"My sleeves are rolled up and ready to work with Chairman Isakson to vet and confirm a Secretary who is fit to run the VA," he said, referring to Senate Veterans Affairs Committee Chairman Johnny Isakson, R-Georgia.
Tester, who represents a state where one in 10 residents are veterans, has made veterans affairs one of his top issues. In 2017, his Veterans Choice Improvement Act to make fixes to the Choice Program that lets veterans see doctors in their own communities, was signed by Trump. Last year Trump also signed a bill from Tester to allow the VA to more quickly fire bad employees and strengthen protection for whistle-blowers.
Republican primary candidates seeking to unseat Tester this fall were quick to rally around Trump's criticisms of Tester.
State Auditor Matt Rosendale called Jackson a "highly respected man."
"I don't know whether the Democrat allegations against Ronny Jackson are true," Rosendale said. "But, if Republicans assembled a blind sourced list of wild charges against a Democratic nominee, the press would rightfully ignore it."
Former Billings judge Russ Fagg also took a stab at Tester on Twitter, claiming he would "say anything to get re-elected.''
And Big Sky businessman Troy Downing promised via Twitter that "there WILL BE consequences for Tester in November'' for using "rumors and unsubstantiated claims to tear good people down.''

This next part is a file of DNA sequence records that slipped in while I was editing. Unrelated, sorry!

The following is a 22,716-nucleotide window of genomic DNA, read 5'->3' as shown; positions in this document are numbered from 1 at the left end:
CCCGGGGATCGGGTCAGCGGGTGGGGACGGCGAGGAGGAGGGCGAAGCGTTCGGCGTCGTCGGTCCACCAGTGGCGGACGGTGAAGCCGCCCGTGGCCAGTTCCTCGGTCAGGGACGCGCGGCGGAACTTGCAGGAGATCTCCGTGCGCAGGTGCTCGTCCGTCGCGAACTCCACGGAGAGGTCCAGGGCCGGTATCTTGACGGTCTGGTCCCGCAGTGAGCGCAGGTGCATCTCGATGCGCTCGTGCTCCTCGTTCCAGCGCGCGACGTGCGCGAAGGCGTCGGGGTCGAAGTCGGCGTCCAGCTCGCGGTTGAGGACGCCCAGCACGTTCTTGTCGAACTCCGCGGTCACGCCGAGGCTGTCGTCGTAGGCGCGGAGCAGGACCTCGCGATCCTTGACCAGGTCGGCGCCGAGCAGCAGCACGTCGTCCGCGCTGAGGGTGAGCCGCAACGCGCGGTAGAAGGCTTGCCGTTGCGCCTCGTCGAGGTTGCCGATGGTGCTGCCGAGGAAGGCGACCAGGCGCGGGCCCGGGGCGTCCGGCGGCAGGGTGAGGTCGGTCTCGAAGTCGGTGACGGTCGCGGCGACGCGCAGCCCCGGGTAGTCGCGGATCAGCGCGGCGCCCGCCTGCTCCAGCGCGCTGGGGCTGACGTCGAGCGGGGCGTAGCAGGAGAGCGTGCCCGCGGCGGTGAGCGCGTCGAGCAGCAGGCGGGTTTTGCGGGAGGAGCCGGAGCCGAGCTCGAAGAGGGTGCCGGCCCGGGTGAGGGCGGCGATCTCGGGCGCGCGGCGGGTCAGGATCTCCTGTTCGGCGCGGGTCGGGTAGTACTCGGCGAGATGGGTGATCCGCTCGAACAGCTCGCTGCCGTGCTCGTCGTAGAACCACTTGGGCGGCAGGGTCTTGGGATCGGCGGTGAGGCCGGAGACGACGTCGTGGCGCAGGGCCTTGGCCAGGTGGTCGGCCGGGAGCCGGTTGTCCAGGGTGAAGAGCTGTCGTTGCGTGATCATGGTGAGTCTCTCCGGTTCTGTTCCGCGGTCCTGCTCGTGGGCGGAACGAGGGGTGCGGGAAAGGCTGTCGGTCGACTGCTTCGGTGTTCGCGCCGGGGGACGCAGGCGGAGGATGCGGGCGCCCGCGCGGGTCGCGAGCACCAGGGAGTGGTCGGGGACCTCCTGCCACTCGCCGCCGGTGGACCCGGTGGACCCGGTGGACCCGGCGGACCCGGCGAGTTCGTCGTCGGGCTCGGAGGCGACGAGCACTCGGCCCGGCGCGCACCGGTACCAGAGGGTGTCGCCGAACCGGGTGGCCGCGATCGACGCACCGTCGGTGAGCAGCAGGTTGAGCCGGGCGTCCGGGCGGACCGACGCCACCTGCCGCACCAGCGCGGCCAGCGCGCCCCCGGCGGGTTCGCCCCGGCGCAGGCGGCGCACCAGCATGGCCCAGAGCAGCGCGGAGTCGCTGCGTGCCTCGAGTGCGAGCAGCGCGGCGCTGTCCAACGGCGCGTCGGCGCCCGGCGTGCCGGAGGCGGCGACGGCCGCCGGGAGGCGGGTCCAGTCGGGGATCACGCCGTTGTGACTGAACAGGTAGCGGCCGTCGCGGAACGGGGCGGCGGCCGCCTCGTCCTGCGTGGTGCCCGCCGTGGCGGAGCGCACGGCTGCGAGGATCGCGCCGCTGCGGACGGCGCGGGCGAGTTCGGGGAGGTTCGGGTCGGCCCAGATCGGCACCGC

But former Secretary of Defense Chuck Hagel, who served under Presidents Barack Obama and Ronald Reagan, harshly criticized Trump’s remarks.
“I find it absolutely outrageous that the president of the United States and others are using something so fundamentally important to our country — veterans and Veterans Affairs, which is the centerpiece for administering most of veterans’ benefits including health care — for political purposes,'' said Hagel, who was appointed deputy administrator of the Veterans Administration by Reagan.
“I know a lot about who the real leaders are and who really cares about veterans and when I heard this nonsense today coming out of the White House and some other corners about Tester and the politics, I said I’m not going to stand by and let this happen,'' said Hagel, who served across the aisle from Tester as a Republican senator from Nebraska. "To get this phony charge that Tester has gotten from the president and others that this is politics is just nonsense.
“I think Jon Tester handled this the right way,” Hagel said.
Jeremy Johnson, an associate professor of political science at Carroll College, said Thursday he's unsure if Trump's comments will hurt Tester's re-election bid much but they could provide fodder for his Republican opponents.
"In isolation, I'm not sure how much it will really matter," Johnson said. "It's a position in Washington, it's a confirmation, it's kind of inside baseball in Washington, D.C., and I'm not sure how much it will influence voters."
Montana has about 92,377 veterans, according to statistics kept by the VA. That's about 11 percent of the adult population.